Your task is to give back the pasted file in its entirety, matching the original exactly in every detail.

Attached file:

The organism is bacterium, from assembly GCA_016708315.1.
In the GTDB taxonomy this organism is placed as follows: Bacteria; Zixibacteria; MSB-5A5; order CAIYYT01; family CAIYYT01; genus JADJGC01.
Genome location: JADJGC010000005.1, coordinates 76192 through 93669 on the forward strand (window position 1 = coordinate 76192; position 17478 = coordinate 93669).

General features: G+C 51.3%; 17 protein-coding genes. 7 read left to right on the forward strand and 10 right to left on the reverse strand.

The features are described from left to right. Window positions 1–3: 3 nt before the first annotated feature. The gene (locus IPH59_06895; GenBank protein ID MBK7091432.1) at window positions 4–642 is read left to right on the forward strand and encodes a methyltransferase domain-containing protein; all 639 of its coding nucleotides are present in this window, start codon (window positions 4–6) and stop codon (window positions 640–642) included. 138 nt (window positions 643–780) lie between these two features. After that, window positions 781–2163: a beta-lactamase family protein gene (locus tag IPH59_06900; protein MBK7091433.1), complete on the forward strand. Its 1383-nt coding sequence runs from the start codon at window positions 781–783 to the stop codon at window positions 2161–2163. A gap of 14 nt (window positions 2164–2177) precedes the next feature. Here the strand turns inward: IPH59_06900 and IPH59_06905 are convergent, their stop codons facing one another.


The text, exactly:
The organism is bacterium, from assembly GCA_016708315.1.
In the GTDB taxonomy this organism is placed as follows: Bacteria; Zixibacteria; MSB-5A5; order CAIYYT01; family CAIYYT01; genus JADJGC01.
Genome location: JADJGC010000005.1, coordinates 76192 through 93669 on the forward strand (window position 1 = coordinate 76192; position 17478 = coordinate 93669).

General features: G+C 51.3%; 17 protein-coding genes. 7 read left to right on the forward strand and 10 right to left on the reverse strand.

The features are described from left to right. Window positions 1–3: 3 nt before the first annotated feature. The gene (locus IPH59_06895; GenBank protein ID MBK7091432.1) at window positions 4–642 is read left to right on the forward strand and encodes a methyltransferase domain-containing protein; all 639 of its coding nucleotides are present in this window, start codon (window positions 4–6) and stop codon (window positions 640–642) included. 138 nt (window positions 643–780) lie between these two features. After that, window positions 781–2163: a beta-lactamase family protein gene (locus tag IPH59_06900; protein MBK7091433.1), complete on the forward strand. Its 1383-nt coding sequence runs from the start codon at window positions 781–783 to the stop codon at window positions 2161–2163. A gap of 14 nt (window positions 2164–2177) precedes the next feature. Here the strand turns inward: IPH59_06900 and IPH59_06905 are convergent, their stop codons facing one another.